Here's something neat I discovered while playing around with my new ball peen hammer. After hammering a coin and making it bend outwards, the indents from the ball peen make little plateaus on the other side. By sanding this side of the coin, you can take off the edges of these plateaus and show a branching pattern. Pennies look spectacular with this, the zinc pokes through out of the copper coating and shows a great contrast. the only trouble with pennies was that there wasn't much metal to work with. the end product turned out very thin, and kind of warped. I annealed a nickel and random arcade token i had before I hammered them, and the color from the flame stood out quite nicely against the brighter insides. I'm not sure how these would take polishing though.
The ideal procedure would be to first flatten the coin on an anvil or hard, smooth surface with the flat side of the hammer, then really go in and hit the back for a while, making it bow outwards. After this, I just sanded the outward face of the coin with some sandpaper. Unfortunately, I lost my really fine grit stuff, and had to settle with some pretty rough sandpaper until I get some more. However, if the time and tools are at your disposal, you can do a similar process to Mrballeng's Copper and zinc pendant (http://www.instructables.com/id/Dimpled-Pendant/ Major props to this guy, he really inspires me) and solder a nail to the back for circular sanding and smoothing on a drill. You would have to sand pretty lightly on the face of the coin, but this would be ideal for the edges, as the hammering process tends to turn the shape of the coin into something that only vaguely resembles a circle.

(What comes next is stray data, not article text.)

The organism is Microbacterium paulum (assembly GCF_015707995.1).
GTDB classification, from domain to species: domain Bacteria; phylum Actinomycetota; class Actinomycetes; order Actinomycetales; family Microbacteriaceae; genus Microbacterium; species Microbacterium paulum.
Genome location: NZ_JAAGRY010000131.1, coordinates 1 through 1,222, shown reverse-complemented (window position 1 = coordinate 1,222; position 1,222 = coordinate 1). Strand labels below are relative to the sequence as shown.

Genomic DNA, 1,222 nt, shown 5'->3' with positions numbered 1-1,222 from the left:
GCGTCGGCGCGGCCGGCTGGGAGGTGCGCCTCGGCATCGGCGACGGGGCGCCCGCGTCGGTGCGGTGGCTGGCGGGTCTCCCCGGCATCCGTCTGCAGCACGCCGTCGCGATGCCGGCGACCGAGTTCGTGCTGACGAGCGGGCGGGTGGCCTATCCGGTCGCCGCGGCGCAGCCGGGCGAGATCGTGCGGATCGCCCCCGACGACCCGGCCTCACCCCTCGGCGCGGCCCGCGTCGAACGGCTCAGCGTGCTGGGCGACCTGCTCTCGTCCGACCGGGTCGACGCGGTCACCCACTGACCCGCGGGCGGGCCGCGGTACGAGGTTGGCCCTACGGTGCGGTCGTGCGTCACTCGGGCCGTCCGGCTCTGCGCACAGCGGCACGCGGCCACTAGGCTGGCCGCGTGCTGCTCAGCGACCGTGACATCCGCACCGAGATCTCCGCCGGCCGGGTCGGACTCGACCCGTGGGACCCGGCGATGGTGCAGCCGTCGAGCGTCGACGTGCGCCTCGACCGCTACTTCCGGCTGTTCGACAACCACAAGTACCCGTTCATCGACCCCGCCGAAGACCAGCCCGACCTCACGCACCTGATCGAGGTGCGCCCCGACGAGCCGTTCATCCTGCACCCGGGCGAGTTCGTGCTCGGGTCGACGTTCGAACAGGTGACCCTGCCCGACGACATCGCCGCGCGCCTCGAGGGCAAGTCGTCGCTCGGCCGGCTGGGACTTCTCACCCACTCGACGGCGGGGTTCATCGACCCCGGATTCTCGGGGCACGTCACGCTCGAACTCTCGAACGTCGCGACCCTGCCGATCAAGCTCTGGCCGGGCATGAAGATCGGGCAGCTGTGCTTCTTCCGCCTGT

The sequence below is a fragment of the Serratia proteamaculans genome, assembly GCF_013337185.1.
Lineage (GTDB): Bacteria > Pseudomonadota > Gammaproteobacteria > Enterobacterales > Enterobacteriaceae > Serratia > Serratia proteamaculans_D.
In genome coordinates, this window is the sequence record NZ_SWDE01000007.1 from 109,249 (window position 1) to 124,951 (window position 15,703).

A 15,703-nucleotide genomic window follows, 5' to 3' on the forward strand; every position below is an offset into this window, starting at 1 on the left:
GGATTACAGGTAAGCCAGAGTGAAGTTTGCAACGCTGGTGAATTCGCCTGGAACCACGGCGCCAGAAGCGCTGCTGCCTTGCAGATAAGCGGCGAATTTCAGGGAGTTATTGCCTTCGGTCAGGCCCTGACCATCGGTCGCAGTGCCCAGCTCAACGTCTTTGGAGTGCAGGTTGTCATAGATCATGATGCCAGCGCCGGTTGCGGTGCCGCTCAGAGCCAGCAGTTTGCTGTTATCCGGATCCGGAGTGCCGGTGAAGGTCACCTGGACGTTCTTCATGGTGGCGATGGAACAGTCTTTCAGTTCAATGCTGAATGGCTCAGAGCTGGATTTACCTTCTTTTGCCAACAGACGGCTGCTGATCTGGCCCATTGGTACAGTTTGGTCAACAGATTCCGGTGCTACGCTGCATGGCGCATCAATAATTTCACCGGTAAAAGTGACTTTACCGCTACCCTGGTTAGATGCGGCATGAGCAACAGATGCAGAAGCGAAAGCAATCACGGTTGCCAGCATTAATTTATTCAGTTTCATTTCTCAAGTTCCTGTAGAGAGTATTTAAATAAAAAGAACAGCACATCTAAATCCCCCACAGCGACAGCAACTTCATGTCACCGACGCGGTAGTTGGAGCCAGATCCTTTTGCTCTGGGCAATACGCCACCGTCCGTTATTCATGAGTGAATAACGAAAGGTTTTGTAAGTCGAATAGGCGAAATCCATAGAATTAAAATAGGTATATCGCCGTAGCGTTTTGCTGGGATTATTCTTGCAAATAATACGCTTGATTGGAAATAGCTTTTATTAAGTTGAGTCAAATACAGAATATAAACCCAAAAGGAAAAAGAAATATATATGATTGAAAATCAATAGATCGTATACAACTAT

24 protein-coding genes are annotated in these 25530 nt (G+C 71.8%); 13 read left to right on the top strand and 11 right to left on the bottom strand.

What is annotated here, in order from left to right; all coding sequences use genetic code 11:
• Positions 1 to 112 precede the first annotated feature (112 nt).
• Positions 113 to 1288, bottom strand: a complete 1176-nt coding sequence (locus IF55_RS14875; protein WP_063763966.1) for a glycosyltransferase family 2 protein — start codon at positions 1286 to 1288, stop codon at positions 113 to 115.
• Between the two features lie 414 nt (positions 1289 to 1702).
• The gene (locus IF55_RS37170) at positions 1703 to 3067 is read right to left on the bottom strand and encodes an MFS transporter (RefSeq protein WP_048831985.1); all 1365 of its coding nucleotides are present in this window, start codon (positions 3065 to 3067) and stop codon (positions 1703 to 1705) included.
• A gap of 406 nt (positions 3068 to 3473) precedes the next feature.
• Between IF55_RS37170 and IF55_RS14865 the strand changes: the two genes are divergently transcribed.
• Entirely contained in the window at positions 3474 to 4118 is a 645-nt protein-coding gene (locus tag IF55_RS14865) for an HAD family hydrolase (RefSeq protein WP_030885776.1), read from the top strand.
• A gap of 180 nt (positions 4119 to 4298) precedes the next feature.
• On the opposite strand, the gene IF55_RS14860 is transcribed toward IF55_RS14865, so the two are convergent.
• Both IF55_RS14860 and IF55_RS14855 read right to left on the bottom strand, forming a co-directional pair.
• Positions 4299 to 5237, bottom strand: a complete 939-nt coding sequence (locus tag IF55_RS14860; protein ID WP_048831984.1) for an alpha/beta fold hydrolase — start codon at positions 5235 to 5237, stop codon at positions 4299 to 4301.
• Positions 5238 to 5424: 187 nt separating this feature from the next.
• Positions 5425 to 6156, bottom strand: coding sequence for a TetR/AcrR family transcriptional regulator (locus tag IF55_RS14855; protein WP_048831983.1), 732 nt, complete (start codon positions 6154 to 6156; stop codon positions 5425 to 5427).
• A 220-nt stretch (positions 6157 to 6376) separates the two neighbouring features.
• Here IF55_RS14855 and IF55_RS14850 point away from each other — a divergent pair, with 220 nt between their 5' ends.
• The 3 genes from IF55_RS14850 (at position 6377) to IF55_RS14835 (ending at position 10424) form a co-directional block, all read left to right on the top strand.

I've made a couple of these things now, and they're great if you are a beginner and are just getting in to metalworking. You could definitely drill a small hole in the top for a jump ring if you are making a pendant or charm, I just like them as something nice looking to fiddle with and carry around as a good luck charm. The design on these look reallly interesting, almost otherworldly, and they only cost you about 1-25 cents apiece. Anyway, if you do choose to try this out, have fun Hammering!